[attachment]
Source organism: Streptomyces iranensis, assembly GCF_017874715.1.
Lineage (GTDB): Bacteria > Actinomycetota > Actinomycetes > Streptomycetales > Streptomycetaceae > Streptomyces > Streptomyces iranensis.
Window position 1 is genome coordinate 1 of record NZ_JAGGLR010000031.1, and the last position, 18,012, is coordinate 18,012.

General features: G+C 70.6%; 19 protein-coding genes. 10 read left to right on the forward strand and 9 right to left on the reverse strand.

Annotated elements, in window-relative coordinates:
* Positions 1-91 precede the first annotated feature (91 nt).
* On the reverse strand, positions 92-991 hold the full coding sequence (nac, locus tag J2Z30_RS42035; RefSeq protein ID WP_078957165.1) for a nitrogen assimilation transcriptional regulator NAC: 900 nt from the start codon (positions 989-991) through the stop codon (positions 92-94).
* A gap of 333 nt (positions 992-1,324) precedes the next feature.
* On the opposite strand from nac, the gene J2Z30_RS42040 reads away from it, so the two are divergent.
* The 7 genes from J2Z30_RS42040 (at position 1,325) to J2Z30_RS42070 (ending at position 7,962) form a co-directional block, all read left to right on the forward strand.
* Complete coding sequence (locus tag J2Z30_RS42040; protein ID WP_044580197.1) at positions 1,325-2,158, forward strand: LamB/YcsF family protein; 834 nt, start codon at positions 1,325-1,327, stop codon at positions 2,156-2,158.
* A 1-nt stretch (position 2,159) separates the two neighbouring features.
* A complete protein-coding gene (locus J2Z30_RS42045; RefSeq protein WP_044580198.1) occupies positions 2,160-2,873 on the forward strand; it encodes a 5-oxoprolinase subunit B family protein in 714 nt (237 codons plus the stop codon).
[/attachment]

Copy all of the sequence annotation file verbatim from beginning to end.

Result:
Source organism: Streptomyces iranensis, assembly GCF_017874715.1.
Lineage (GTDB): Bacteria > Actinomycetota > Actinomycetes > Streptomycetales > Streptomycetaceae > Streptomyces > Streptomyces iranensis.
Window position 1 is genome coordinate 1 of record NZ_JAGGLR010000031.1, and the last position, 18,012, is coordinate 18,012.

General features: G+C 70.6%; 19 protein-coding genes. 10 read left to right on the forward strand and 9 right to left on the reverse strand.

Annotated elements, in window-relative coordinates:
* Positions 1-91 precede the first annotated feature (91 nt).
* On the reverse strand, positions 92-991 hold the full coding sequence (nac, locus tag J2Z30_RS42035; RefSeq protein ID WP_078957165.1) for a nitrogen assimilation transcriptional regulator NAC: 900 nt from the start codon (positions 989-991) through the stop codon (positions 92-94).
* A gap of 333 nt (positions 992-1,324) precedes the next feature.
* On the opposite strand from nac, the gene J2Z30_RS42040 reads away from it, so the two are divergent.
* The 7 genes from J2Z30_RS42040 (at position 1,325) to J2Z30_RS42070 (ending at position 7,962) form a co-directional block, all read left to right on the forward strand.
* Complete coding sequence (locus tag J2Z30_RS42040; protein ID WP_044580197.1) at positions 1,325-2,158, forward strand: LamB/YcsF family protein; 834 nt, start codon at positions 1,325-1,327, stop codon at positions 2,156-2,158.
* A 1-nt stretch (position 2,159) separates the two neighbouring features.
* A complete protein-coding gene (locus J2Z30_RS42045; RefSeq protein WP_044580198.1) occupies positions 2,160-2,873 on the forward strand; it encodes a 5-oxoprolinase subunit B family protein in 714 nt (237 codons plus the stop codon).